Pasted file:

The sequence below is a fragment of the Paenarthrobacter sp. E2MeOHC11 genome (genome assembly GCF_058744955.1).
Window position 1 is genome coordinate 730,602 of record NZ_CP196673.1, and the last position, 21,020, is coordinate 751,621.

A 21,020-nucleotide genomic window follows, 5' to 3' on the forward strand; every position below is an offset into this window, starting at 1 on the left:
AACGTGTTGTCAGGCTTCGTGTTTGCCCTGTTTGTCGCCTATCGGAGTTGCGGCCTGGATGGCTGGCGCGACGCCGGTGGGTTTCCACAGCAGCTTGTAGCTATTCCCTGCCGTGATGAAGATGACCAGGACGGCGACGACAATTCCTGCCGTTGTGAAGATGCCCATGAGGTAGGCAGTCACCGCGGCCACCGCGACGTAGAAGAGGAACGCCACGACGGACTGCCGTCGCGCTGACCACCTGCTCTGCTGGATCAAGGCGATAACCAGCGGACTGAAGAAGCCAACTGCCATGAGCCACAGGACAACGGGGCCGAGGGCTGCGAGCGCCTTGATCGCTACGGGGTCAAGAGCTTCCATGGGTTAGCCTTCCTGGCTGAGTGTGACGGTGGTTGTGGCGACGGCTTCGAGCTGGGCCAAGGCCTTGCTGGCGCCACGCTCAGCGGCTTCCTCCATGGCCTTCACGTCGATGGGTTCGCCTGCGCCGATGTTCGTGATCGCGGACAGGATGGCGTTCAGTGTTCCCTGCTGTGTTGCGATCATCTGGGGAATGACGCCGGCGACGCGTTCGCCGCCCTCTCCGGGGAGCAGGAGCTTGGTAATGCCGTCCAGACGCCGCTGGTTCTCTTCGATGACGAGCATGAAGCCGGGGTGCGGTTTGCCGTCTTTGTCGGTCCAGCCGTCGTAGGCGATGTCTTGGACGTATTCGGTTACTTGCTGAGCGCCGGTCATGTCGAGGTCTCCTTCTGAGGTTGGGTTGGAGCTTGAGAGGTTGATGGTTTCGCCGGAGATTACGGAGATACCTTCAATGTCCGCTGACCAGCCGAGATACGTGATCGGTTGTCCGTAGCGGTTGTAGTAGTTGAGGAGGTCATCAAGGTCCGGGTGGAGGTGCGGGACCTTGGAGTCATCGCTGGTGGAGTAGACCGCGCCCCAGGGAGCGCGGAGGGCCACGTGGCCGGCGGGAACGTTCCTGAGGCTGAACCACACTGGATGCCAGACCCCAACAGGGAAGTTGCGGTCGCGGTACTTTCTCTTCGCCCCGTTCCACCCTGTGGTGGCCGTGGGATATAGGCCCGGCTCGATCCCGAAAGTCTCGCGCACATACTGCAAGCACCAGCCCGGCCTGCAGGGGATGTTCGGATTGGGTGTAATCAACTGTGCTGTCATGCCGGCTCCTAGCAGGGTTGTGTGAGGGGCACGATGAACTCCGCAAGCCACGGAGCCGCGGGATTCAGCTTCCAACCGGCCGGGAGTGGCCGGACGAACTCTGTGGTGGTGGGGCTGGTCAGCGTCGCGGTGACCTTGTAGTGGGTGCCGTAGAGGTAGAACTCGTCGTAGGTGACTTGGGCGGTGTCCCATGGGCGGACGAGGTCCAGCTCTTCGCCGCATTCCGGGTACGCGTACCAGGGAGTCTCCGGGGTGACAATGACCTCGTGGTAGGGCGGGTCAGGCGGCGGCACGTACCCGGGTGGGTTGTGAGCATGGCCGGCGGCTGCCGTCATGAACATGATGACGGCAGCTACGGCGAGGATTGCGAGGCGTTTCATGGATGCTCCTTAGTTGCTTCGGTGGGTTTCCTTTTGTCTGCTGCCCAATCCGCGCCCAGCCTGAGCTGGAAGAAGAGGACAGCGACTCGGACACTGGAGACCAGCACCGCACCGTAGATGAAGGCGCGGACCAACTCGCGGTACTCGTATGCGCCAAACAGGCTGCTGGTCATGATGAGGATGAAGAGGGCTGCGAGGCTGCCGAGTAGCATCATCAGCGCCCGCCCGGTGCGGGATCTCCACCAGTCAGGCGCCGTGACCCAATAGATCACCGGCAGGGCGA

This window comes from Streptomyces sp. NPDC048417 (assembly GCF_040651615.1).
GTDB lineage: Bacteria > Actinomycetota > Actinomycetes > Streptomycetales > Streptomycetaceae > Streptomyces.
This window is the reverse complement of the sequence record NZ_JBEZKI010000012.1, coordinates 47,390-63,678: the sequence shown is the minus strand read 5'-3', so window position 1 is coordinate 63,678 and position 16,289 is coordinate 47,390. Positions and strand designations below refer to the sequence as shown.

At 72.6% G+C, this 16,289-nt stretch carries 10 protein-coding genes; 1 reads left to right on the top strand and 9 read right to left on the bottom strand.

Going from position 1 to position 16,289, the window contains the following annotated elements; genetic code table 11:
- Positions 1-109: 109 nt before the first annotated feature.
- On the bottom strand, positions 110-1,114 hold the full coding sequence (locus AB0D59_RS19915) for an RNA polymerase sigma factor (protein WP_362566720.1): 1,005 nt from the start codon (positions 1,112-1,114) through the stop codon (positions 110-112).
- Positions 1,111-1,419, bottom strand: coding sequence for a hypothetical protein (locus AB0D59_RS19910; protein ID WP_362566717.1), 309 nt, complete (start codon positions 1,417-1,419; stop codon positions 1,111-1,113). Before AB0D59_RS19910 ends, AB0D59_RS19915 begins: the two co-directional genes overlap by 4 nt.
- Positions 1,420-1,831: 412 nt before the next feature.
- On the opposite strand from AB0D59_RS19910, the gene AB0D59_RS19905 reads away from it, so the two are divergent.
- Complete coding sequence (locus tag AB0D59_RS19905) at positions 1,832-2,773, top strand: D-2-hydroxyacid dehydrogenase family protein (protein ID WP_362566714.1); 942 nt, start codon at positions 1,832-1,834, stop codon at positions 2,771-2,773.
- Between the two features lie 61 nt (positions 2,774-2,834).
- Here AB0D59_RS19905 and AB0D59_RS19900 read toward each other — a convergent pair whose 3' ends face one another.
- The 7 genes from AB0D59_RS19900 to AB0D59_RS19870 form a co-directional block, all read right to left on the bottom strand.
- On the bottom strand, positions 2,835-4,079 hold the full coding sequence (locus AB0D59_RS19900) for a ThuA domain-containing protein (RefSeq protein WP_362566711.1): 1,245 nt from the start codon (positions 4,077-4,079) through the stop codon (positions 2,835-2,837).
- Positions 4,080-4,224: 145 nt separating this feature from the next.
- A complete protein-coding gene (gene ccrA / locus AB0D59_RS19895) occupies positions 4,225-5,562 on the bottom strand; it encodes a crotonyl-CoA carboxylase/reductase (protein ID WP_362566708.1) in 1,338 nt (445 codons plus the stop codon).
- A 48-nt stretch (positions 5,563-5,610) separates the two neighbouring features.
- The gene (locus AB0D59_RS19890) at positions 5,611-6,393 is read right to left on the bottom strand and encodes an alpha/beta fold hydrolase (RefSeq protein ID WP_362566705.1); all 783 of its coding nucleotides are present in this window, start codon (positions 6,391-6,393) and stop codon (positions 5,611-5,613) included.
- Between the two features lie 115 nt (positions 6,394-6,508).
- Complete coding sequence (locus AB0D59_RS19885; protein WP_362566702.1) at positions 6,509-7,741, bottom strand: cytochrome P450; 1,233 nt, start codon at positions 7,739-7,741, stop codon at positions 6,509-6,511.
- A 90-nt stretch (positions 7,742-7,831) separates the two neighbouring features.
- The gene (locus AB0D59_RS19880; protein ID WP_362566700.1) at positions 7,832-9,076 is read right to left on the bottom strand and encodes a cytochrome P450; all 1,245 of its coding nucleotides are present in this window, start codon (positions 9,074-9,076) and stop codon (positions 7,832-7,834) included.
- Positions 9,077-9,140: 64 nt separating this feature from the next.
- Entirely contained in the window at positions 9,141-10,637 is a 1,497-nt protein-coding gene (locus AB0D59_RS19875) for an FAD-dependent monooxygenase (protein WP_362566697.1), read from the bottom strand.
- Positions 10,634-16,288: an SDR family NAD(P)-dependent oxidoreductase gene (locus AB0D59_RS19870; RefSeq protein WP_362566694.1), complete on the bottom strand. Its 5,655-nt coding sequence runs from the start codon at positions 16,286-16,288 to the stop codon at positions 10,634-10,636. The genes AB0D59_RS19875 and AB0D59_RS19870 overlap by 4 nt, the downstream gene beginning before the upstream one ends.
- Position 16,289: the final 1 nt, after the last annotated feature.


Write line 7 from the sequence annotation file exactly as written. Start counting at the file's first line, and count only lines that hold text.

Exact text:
This window is the reverse complement of the sequence record NZ_JBEZKI010000012.1, coordinates 47,390-63,678: the sequence shown is the minus strand read 5'-3', so window position 1 is coordinate 63,678 and position 16,289 is coordinate 47,390. Positions and strand designations below refer to the sequence as shown.